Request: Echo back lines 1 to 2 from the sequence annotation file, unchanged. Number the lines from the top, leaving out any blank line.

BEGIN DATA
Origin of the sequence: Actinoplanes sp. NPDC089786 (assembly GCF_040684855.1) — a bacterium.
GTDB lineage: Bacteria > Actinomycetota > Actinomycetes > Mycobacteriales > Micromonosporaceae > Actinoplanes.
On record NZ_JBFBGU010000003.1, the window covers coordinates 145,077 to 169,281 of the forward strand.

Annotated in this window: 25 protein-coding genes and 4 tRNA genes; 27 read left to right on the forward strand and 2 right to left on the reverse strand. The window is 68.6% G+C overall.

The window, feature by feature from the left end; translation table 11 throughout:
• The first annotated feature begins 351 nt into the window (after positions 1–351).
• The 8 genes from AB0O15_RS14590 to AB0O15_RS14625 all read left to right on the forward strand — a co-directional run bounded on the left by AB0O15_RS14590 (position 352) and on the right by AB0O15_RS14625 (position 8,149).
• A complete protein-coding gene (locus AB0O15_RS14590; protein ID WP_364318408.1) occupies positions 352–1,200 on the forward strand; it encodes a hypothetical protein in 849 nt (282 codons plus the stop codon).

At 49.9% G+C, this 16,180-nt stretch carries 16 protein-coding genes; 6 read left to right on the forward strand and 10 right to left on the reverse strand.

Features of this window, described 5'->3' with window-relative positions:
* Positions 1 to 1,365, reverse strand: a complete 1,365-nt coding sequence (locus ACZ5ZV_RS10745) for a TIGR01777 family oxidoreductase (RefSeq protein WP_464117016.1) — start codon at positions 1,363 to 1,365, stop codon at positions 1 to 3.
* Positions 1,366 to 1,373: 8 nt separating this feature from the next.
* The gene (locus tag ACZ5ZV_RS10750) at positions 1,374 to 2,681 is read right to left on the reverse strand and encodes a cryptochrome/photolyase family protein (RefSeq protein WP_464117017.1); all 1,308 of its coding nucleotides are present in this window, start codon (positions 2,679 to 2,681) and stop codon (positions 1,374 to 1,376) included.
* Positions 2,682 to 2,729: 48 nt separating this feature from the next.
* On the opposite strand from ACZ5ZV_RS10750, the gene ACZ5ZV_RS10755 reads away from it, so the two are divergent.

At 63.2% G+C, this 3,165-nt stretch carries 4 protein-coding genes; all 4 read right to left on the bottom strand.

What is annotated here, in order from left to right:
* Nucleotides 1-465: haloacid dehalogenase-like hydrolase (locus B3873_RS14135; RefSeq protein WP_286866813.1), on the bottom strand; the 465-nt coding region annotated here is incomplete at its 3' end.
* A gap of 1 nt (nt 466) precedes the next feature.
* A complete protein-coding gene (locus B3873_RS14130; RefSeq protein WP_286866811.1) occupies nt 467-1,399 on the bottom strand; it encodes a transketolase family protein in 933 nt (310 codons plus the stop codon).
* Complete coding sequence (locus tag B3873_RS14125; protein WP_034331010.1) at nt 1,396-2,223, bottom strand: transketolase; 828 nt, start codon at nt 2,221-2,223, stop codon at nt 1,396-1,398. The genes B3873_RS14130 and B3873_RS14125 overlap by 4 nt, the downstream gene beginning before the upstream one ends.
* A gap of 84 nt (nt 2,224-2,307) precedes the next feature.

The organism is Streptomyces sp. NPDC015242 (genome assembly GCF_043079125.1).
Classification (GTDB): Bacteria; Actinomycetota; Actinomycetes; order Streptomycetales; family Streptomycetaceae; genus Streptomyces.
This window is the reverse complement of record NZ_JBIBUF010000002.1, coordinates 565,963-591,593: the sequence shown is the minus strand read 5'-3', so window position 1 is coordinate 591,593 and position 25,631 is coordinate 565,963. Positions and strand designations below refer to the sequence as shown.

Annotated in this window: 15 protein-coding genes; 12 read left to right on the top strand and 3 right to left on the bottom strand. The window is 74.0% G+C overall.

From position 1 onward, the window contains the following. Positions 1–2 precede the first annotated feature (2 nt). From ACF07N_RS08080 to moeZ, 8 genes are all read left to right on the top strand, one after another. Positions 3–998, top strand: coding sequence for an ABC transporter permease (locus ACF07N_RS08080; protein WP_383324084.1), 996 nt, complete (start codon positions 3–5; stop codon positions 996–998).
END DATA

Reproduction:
Origin of the sequence: Actinoplanes sp. NPDC089786 (assembly GCF_040684855.1) — a bacterium.
GTDB lineage: Bacteria > Actinomycetota > Actinomycetes > Mycobacteriales > Micromonosporaceae > Actinoplanes.